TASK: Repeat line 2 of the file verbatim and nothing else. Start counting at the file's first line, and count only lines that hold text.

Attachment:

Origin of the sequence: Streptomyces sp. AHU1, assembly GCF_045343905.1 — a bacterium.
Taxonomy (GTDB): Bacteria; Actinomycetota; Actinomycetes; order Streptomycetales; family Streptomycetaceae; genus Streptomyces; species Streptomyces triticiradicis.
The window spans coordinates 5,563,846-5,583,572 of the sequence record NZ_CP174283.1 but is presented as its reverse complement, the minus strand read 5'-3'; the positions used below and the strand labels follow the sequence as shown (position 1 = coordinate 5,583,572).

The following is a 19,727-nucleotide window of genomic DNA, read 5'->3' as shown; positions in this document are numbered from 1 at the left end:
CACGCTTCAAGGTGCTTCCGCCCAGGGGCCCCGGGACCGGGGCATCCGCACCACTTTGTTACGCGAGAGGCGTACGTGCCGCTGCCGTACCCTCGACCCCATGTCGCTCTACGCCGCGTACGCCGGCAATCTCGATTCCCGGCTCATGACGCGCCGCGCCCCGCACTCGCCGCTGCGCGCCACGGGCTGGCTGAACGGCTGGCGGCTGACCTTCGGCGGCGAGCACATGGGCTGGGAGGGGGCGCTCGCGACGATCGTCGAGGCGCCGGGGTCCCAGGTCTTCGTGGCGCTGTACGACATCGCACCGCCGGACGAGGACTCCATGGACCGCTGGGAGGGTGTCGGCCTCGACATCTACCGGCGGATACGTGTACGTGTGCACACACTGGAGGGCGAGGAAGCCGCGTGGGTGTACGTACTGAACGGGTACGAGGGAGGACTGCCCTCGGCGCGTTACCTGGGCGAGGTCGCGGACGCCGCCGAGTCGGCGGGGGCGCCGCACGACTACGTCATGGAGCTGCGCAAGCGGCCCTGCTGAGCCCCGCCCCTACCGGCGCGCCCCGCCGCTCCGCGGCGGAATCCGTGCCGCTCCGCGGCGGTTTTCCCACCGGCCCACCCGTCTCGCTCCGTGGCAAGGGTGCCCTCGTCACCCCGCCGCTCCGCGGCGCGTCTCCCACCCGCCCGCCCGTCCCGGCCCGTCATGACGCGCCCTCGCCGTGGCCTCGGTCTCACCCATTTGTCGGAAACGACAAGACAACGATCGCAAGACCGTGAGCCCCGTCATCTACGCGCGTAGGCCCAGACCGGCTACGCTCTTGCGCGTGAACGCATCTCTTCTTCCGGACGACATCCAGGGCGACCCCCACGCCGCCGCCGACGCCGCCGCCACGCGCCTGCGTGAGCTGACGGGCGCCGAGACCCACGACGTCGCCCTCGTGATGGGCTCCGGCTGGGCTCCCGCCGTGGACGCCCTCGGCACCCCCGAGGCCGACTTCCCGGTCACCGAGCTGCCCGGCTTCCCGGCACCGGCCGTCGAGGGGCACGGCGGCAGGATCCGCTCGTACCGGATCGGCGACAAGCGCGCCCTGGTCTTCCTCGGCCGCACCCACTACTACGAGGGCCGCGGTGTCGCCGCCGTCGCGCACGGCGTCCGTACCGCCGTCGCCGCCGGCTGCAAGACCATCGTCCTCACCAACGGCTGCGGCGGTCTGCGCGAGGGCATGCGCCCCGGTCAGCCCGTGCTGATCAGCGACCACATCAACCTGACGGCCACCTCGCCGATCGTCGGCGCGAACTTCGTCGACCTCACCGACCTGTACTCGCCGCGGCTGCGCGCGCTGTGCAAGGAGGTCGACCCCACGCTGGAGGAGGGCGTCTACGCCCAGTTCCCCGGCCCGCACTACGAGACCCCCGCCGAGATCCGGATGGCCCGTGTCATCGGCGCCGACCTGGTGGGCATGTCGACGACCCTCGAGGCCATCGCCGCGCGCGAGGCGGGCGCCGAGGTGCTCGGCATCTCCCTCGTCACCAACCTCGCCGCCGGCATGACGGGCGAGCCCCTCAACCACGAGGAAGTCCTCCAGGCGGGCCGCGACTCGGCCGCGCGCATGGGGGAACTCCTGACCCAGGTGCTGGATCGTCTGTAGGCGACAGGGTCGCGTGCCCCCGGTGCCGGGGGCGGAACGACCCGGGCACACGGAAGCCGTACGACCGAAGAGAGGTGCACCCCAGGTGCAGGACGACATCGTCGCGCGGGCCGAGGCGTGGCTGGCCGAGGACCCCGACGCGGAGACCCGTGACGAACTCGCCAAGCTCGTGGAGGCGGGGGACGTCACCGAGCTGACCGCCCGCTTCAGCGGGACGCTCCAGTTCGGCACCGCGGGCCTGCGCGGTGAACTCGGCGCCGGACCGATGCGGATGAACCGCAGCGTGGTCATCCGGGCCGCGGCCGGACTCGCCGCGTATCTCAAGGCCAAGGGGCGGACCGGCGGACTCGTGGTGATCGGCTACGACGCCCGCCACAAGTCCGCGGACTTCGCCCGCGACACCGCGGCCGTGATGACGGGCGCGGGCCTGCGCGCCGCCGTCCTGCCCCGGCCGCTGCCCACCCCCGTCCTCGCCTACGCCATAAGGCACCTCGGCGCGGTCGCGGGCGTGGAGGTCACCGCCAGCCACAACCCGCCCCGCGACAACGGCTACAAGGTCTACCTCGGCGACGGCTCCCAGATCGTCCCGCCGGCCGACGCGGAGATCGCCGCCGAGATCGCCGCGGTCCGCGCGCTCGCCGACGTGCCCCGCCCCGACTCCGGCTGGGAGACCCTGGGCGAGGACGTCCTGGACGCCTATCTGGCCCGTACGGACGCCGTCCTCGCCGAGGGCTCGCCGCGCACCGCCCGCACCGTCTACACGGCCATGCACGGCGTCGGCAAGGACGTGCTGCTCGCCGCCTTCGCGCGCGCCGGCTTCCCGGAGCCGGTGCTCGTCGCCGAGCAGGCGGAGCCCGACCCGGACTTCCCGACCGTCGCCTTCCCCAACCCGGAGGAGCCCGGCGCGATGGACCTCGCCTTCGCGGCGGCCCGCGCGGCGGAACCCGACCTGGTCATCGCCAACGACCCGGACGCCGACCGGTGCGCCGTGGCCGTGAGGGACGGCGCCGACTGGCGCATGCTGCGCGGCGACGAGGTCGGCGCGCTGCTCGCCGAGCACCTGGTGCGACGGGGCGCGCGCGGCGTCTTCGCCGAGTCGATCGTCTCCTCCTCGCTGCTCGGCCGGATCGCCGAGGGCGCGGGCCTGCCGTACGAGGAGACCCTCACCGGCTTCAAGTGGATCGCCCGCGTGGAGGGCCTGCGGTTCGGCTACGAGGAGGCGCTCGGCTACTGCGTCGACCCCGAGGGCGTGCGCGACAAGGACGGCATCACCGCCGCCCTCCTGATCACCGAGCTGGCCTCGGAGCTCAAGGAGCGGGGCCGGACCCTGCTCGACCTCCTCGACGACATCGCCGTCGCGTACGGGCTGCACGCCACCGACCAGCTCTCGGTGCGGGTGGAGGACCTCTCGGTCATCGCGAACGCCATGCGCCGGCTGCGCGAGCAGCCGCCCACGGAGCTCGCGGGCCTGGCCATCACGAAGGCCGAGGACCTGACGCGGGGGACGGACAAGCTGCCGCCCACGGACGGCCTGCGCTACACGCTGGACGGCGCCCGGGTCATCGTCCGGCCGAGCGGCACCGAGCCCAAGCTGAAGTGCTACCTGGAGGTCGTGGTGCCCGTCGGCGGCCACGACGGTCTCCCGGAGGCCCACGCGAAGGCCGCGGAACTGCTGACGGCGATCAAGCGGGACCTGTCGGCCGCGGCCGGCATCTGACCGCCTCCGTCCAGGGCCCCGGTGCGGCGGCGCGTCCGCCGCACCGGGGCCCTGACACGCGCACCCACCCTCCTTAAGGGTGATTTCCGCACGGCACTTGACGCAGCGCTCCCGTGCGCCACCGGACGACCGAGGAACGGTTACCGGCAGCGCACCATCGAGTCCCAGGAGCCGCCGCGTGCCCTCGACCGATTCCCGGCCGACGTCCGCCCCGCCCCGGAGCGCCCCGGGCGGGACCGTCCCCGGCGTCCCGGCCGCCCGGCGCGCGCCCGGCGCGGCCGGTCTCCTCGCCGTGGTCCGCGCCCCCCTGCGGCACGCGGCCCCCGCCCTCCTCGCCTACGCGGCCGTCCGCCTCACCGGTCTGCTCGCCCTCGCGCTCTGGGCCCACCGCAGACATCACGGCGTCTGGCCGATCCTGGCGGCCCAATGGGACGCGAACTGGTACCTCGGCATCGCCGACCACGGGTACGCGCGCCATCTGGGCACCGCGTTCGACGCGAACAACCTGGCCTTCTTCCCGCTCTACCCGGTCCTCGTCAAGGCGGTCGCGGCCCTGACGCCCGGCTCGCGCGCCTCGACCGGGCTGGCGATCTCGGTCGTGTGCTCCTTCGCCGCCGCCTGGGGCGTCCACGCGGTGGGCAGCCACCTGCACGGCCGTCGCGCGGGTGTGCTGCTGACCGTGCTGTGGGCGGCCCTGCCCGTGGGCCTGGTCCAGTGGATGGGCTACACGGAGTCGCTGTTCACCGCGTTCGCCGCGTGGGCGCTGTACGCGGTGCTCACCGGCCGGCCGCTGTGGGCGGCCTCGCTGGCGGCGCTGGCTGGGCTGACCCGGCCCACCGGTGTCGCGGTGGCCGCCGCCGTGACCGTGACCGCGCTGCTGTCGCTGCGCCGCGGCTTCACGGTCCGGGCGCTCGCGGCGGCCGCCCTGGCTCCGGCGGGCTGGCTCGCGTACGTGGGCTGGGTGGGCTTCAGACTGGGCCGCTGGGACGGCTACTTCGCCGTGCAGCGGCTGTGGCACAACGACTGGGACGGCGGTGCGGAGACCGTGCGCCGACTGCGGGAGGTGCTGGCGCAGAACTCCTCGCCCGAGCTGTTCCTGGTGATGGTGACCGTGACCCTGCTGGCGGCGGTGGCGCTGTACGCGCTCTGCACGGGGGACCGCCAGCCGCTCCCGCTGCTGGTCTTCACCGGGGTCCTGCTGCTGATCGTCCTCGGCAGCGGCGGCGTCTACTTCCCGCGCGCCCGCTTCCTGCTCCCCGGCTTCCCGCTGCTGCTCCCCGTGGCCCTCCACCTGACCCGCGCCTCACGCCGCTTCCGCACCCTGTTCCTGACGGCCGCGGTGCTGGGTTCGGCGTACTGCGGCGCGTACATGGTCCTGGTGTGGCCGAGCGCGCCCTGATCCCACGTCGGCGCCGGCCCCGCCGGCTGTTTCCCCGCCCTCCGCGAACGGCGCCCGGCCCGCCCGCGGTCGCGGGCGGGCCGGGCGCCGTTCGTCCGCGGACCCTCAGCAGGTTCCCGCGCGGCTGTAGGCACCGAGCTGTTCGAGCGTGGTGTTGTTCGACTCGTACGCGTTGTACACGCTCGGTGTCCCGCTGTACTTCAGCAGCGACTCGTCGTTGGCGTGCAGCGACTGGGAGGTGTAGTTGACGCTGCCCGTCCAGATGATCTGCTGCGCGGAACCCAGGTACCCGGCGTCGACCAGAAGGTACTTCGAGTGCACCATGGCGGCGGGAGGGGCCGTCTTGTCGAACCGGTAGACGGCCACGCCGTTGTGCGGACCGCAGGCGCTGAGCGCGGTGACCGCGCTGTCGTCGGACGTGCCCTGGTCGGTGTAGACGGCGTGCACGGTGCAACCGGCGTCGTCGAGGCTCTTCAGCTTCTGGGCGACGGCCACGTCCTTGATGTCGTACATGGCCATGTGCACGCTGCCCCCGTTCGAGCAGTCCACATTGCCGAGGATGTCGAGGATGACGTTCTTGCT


Taxonomy (GTDB): Bacteria; Actinomycetota; Actinomycetes; order Streptomycetales; family Streptomycetaceae; genus Streptomyces; species Streptomyces triticiradicis.